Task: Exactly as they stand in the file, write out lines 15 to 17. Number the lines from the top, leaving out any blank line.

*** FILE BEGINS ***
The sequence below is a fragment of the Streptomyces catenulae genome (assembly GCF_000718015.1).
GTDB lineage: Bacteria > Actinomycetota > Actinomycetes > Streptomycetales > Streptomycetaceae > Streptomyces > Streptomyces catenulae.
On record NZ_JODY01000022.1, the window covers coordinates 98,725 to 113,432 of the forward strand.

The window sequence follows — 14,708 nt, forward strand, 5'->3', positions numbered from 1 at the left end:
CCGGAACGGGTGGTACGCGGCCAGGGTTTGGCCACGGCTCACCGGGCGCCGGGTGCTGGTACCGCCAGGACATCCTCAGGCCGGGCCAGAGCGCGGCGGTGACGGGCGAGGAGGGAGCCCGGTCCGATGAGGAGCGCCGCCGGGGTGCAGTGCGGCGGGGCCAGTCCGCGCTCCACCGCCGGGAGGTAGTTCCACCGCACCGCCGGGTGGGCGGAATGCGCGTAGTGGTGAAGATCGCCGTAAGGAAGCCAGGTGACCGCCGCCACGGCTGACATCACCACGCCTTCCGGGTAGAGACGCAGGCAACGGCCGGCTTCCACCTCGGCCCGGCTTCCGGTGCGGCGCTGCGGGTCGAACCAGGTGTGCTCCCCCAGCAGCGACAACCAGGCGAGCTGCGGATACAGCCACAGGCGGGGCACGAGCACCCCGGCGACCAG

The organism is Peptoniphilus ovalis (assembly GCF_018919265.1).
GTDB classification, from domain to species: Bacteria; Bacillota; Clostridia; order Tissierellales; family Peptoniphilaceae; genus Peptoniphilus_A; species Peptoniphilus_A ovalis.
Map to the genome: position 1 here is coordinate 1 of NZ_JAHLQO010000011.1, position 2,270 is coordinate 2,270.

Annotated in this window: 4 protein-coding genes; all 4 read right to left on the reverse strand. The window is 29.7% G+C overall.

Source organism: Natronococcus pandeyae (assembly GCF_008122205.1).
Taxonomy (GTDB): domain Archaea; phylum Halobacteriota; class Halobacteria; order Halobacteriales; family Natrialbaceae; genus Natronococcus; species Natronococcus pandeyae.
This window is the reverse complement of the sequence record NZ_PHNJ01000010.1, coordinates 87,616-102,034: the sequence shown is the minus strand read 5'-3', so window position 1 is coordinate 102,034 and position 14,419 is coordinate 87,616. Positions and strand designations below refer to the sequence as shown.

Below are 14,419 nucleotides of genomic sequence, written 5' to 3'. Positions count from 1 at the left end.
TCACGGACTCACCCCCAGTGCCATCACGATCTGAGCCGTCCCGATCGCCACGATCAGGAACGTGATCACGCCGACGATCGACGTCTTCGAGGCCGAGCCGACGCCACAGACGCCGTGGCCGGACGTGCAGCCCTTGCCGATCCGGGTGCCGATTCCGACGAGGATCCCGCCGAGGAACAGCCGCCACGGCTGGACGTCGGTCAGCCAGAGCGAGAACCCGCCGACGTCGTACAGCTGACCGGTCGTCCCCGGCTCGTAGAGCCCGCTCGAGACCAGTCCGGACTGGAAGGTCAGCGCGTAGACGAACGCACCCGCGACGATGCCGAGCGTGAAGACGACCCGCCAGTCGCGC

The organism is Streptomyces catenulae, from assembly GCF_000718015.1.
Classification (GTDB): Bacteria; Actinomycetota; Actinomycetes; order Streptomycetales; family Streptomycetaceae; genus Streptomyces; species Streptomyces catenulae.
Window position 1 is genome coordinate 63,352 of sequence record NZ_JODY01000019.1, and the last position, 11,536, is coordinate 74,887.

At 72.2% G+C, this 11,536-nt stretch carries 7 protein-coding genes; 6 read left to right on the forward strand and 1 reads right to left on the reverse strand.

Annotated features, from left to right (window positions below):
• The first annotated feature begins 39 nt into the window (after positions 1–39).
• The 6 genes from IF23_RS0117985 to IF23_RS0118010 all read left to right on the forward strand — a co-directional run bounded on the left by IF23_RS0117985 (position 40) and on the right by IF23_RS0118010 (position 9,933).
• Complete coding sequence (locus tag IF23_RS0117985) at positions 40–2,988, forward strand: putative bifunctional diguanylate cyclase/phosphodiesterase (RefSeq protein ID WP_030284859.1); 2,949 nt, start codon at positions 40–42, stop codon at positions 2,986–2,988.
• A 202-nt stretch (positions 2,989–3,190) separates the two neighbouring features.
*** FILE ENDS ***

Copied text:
The organism is Streptomyces catenulae, from assembly GCF_000718015.1.
Classification (GTDB): Bacteria; Actinomycetota; Actinomycetes; order Streptomycetales; family Streptomycetaceae; genus Streptomyces; species Streptomyces catenulae.
Window position 1 is genome coordinate 63,352 of sequence record NZ_JODY01000019.1, and the last position, 11,536, is coordinate 74,887.